Post-Traumatic Stress Disorder (PTSD) is an anxiety disorder triggered by experiencing or witnessing a traumatic event. Some individuals may develop the disorder after a person close to them experiences danger, is seriously injured, or dies suddenly.
Some people experience symptoms right after the event or trauma, but for others, symptoms may not appear or become a problem until much later.
Symptoms may include: repeatedly thinking about the trauma; nightmares or flashbacks; being constantly on guard; feeling anxious; feeling irritable or easily angered; an inability to concentrate; avoiding people or places that you associate with the trauma; loss of interest; keeping to yourself; panic attacks; physical symptoms; difficulty functioning in your daily life; abuse of alcohol or drugs; relationship problems and depression.
Treatment for post-traumatic stress disorder can involve counseling, cognitive-behavioral therapy, psychotherapy, antidepressant drugs, antipsychotic medications, or a combination of one or more of these treatments.
The effects of this condition can make day-to-day functioning difficult. Sometimes the symptoms are so severe that they interfere with an individual’s ability to work, in which case, they might be eligible for Social Security Disability Benefits.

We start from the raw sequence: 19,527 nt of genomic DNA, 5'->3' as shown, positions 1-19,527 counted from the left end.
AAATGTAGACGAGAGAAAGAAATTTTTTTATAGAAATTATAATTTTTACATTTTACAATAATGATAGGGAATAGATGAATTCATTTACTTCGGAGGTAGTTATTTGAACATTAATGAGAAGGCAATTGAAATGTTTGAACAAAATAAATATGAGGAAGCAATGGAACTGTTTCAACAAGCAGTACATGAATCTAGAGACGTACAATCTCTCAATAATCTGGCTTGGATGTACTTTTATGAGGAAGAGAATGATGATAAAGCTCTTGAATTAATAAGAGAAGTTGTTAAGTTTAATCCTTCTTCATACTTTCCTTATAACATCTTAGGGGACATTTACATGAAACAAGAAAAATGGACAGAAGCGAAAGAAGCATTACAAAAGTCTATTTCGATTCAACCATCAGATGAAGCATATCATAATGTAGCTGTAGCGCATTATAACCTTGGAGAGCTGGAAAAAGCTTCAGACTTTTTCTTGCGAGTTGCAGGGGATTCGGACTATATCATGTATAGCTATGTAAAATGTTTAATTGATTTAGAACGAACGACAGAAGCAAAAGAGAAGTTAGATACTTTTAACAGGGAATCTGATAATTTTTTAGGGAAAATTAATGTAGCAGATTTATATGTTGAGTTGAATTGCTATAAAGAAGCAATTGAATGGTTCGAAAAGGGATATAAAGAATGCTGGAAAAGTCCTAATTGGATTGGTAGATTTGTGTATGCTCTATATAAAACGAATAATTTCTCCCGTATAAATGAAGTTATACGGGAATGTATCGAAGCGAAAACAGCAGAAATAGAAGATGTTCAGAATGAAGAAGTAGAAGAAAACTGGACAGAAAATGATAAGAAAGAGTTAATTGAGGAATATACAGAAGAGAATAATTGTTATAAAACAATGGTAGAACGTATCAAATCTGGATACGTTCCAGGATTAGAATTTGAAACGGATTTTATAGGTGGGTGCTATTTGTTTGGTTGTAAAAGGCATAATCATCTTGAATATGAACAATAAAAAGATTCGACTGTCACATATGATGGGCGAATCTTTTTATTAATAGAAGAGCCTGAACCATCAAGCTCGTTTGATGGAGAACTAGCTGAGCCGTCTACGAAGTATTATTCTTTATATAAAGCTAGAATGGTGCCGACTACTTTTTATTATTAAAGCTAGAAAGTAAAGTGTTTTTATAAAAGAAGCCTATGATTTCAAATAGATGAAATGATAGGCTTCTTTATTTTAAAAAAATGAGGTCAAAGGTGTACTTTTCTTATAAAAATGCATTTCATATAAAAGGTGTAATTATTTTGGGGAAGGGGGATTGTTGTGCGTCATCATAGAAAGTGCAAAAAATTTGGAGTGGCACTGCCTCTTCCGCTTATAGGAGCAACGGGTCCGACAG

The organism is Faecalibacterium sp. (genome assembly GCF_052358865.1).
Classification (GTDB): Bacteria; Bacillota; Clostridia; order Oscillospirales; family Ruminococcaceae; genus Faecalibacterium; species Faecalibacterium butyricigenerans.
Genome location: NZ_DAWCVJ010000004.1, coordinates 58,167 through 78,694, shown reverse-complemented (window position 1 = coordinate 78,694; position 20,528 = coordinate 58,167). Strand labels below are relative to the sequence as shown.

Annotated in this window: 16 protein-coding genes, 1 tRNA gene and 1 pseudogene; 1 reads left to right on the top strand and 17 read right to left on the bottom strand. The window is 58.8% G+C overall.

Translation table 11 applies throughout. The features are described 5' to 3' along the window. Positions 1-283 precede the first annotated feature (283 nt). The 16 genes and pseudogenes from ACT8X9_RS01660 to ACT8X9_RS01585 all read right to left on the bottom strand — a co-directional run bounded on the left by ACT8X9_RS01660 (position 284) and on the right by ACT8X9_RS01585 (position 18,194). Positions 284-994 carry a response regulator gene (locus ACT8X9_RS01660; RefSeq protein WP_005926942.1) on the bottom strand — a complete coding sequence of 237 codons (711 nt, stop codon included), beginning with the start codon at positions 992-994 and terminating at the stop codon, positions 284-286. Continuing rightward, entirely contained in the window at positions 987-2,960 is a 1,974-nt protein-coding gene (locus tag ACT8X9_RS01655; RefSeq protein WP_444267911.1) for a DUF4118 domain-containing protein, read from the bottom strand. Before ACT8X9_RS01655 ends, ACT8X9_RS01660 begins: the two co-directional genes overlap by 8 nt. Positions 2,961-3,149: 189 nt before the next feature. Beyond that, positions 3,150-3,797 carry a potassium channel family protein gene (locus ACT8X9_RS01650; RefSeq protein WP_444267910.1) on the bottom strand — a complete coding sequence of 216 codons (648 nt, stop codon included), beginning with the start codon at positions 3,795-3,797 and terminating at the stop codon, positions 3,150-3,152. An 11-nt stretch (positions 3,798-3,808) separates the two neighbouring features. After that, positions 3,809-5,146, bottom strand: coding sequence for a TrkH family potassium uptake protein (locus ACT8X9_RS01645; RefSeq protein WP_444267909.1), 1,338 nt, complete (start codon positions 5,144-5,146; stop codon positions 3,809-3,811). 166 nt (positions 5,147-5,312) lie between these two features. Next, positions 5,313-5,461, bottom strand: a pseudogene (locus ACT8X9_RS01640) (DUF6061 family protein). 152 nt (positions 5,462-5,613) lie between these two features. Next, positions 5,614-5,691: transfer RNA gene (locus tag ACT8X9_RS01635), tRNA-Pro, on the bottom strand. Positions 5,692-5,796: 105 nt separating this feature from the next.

In order to be eligible for Social Security Benefits, you will have to have detailed medical records of your condition. The records should describe a typical PTSD episode, the frequency and duration of any panic attacks and what causes your symptoms to become worse. It is also important for your doctor to comment on how your PTSD symptoms affect your ability to function at home and at work.
If you or someone close to you is suffering from PTSD, whether from military service or other traumatic injury or event, you maybe eligible for Social Security Benefits. You should contact an attorney to discuss your specific circumstances.